What Is Christian Aid Ministries and What Does It Do in Haiti?


Christian Aid Clergywomen, the charity whose workers were kidnapped in Haiti on Saturday, has a long history of working in the Caribbean nation.

Based in Ohio and founded in 1981, the troop has worked in Haiti for at least 15 years, according to its website. The organization distributes food and clothing, funds schools, teaches farming methods and facilitates with emergency relief. In 2020, it had operations in more than 130 countries and territories.

The group was founded by Amish and Mennonites, Christian bodies that are known for their conservative dress and avoidance of many modern technologies. In Pennsylvania, where the first Amish in America arrived in the 1800s, various live in isolated rural communities that focus on farming and agriculture.

CAM says it “strives to be a trustworthy and efficient channel for Amish, Mennonite, and other conventional Anabaptist groups and individuals to minister to physical and spiritual needs around the world.” Amish and Mennonite communities throughout the United States regularly about fund-raisers for Haiti, selling food, blankets and other goods they make.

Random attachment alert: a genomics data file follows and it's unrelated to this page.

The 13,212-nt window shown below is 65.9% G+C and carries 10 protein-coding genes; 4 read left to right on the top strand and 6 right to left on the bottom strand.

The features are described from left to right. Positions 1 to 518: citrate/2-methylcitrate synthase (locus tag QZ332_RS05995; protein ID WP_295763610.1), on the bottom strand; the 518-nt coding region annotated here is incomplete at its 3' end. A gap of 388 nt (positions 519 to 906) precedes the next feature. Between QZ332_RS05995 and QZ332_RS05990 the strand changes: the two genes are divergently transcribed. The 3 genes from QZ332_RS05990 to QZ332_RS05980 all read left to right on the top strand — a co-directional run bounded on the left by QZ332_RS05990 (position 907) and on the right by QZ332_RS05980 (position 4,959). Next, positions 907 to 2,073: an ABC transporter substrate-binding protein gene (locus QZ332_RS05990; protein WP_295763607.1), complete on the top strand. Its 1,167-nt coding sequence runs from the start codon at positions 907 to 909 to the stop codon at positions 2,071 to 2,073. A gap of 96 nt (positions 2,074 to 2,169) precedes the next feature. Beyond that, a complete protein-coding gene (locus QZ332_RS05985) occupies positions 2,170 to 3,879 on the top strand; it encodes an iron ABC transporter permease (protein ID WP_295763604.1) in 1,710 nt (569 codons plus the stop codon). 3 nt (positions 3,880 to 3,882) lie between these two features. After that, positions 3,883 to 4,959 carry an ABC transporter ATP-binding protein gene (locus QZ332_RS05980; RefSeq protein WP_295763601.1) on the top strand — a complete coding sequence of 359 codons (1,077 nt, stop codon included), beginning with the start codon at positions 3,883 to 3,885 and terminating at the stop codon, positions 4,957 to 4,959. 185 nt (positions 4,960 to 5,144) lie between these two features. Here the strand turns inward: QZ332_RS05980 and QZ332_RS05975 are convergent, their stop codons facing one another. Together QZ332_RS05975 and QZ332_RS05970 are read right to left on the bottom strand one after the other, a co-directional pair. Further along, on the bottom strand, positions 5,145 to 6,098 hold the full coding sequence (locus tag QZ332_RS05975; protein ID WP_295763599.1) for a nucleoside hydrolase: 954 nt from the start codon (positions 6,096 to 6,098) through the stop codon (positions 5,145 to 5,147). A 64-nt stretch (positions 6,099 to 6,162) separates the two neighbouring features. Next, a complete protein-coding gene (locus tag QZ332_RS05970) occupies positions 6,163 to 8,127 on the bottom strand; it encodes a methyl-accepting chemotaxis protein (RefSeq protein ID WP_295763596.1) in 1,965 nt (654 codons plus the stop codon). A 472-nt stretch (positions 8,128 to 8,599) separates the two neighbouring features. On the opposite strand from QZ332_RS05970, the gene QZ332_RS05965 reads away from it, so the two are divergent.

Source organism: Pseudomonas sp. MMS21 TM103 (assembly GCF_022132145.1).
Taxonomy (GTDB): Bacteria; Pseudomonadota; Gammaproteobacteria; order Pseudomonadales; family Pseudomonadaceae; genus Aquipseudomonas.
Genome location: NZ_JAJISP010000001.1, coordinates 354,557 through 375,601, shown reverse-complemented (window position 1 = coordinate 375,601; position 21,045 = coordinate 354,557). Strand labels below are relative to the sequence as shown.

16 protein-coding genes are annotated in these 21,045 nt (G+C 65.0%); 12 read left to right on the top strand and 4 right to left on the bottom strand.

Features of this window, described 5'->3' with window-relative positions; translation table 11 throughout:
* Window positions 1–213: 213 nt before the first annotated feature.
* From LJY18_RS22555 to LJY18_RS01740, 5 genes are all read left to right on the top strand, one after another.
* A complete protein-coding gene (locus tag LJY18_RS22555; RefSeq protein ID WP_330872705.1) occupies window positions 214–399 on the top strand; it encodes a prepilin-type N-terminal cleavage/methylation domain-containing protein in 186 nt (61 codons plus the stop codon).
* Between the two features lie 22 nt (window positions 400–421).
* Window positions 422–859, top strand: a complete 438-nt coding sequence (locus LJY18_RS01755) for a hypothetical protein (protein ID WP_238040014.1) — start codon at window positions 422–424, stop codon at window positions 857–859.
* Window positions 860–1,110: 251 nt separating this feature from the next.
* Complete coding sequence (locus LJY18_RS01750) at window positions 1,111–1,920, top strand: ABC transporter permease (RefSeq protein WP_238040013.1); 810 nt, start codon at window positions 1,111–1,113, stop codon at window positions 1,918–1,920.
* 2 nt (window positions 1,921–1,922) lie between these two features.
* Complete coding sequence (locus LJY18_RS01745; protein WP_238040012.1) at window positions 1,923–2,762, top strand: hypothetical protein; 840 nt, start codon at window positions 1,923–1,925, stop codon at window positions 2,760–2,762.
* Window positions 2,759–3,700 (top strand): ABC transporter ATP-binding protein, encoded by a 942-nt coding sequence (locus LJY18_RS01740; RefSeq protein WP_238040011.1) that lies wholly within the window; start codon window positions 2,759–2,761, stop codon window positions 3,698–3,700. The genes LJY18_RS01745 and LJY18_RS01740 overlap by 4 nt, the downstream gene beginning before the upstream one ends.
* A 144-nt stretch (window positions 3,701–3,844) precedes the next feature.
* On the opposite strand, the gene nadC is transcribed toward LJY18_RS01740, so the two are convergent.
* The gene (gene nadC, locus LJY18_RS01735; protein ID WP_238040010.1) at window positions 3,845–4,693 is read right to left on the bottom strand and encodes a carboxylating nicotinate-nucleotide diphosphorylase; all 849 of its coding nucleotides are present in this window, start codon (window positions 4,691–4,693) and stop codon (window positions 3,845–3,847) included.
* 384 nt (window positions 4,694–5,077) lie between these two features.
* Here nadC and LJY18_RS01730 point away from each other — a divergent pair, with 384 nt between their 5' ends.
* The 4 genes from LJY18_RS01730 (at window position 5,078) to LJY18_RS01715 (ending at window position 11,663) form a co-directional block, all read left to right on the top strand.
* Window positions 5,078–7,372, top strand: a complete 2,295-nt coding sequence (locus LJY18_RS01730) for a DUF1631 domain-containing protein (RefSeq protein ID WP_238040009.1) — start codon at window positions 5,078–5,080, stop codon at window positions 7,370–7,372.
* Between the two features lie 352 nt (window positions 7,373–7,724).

In Haiti, CAM runs a “sponsor-a-child” program, which states that a award of $65 a month can allow five students to go to school. Donations fund the purchase of textbooks and allow each child to get one hot meal a day. That program helpers more than 9,000 students in 52 schools in Haiti, according to the group’s website.

Their work has not gone without controversy in Haiti, where the supervision depends on international aid and charity to provide services it can’t. Last year it announced a settlement to a civil suit over allegations that a former staff member molested boys while working in Haiti and said that it had provided $420,000 in assistance to victims.

The organization pulled out its American staff in 2019 for thither nine months. It sent back staff after the political situation improved in 2020, according to the annual report.

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